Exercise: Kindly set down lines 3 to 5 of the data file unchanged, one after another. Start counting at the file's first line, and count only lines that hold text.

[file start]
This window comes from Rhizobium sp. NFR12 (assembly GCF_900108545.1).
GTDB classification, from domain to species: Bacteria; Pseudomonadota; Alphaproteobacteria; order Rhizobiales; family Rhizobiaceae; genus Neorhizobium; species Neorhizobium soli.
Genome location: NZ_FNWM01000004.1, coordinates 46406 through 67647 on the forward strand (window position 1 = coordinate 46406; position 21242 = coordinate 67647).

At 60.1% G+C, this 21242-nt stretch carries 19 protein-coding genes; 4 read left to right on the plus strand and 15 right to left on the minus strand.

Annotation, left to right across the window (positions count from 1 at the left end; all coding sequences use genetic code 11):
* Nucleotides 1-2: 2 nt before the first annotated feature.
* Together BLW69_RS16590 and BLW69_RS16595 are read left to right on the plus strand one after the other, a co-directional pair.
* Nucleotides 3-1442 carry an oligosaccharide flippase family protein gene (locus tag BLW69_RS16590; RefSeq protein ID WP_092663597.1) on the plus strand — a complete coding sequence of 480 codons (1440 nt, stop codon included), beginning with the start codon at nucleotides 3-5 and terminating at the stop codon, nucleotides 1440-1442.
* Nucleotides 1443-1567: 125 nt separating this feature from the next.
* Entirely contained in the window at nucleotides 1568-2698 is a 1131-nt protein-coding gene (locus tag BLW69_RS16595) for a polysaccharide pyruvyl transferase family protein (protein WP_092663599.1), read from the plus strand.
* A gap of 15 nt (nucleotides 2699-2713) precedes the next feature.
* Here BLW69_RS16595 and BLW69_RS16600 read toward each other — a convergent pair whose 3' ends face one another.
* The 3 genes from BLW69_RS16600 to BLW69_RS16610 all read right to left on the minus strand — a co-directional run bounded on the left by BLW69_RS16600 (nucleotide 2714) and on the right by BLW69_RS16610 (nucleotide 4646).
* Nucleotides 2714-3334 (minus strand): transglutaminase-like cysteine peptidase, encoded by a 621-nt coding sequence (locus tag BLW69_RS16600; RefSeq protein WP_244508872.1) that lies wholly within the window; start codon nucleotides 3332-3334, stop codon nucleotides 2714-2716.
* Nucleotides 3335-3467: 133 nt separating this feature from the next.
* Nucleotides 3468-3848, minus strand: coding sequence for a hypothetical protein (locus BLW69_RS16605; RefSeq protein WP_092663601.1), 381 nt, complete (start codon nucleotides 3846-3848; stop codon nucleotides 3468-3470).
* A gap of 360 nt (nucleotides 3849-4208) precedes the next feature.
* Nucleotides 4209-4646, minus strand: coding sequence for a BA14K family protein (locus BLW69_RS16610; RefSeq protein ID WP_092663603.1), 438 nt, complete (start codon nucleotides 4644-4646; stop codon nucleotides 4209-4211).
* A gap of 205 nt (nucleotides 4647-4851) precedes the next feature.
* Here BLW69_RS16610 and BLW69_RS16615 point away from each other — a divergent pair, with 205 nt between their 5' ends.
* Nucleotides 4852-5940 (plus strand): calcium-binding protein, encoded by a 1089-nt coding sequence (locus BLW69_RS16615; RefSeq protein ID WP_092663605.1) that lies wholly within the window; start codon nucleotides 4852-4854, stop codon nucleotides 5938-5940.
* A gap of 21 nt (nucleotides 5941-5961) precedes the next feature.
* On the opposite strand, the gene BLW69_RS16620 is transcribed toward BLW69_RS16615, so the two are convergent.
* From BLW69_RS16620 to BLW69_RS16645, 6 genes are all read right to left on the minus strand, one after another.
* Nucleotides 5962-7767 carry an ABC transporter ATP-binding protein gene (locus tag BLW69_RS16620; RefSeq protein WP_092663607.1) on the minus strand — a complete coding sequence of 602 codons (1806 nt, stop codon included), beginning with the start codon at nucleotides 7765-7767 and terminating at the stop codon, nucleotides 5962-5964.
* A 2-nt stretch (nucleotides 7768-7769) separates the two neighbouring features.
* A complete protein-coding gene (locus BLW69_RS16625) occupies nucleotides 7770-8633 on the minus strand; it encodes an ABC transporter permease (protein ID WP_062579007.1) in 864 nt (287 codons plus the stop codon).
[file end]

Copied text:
Genome location: NZ_FNWM01000004.1, coordinates 46406 through 67647 on the forward strand (window position 1 = coordinate 46406; position 21242 = coordinate 67647).

At 60.1% G+C, this 21242-nt stretch carries 19 protein-coding genes; 4 read left to right on the plus strand and 15 right to left on the minus strand.

Annotation, left to right across the window (positions count from 1 at the left end; all coding sequences use genetic code 11):